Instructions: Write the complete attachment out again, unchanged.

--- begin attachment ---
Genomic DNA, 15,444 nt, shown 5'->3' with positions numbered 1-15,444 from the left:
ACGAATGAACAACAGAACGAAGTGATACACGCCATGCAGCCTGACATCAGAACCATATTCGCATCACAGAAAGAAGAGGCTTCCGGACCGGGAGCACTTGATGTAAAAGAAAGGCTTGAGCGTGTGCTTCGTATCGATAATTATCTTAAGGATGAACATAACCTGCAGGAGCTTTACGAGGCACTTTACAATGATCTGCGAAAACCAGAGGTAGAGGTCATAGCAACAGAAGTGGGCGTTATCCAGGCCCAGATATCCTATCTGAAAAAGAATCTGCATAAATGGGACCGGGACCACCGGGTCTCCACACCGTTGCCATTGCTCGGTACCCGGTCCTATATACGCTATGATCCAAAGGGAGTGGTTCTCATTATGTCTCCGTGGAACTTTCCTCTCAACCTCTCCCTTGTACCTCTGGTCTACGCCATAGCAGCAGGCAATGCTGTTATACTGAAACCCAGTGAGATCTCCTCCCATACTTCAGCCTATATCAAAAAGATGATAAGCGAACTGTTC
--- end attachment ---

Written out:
Genomic DNA, 15,444 nt, shown 5'->3' with positions numbered 1-15,444 from the left:
ACGAATGAACAACAGAACGAAGTGATACACGCCATGCAGCCTGACATCAGAACCATATTCGCATCACAGAAAGAAGAGGCTTCCGGACCGGGAGCACTTGATGTAAAAGAAAGGCTTGAGCGTGTGCTTCGTATCGATAATTATCTTAAGGATGAACATAACCTGCAGGAGCTTTACGAGGCACTTTACAATGATCTGCGAAAACCAGAGGTAGAGGTCATAGCAACAGAAGTGGGCGTTATCCAGGCCCAGATATCCTATCTGAAAAAGAATCTGCATAAATGGGACCGGGACCACCGGGTCTCCACACCGTTGCCATTGCTCGGTACCCGGTCCTATATACGCTATGATCCAAAGGGAGTGGTTCTCATTATGTCTCCGTGGAACTTTCCTCTCAACCTCTCCCTTGTACCTCTGGTCTACGCCATAGCAGCAGGCAATGCTGTTATACTGAAACCCAGTGAGATCTCCTCCCATACTTCAGCCTATATCAAAAAGATGATAAGCGAACTGTTC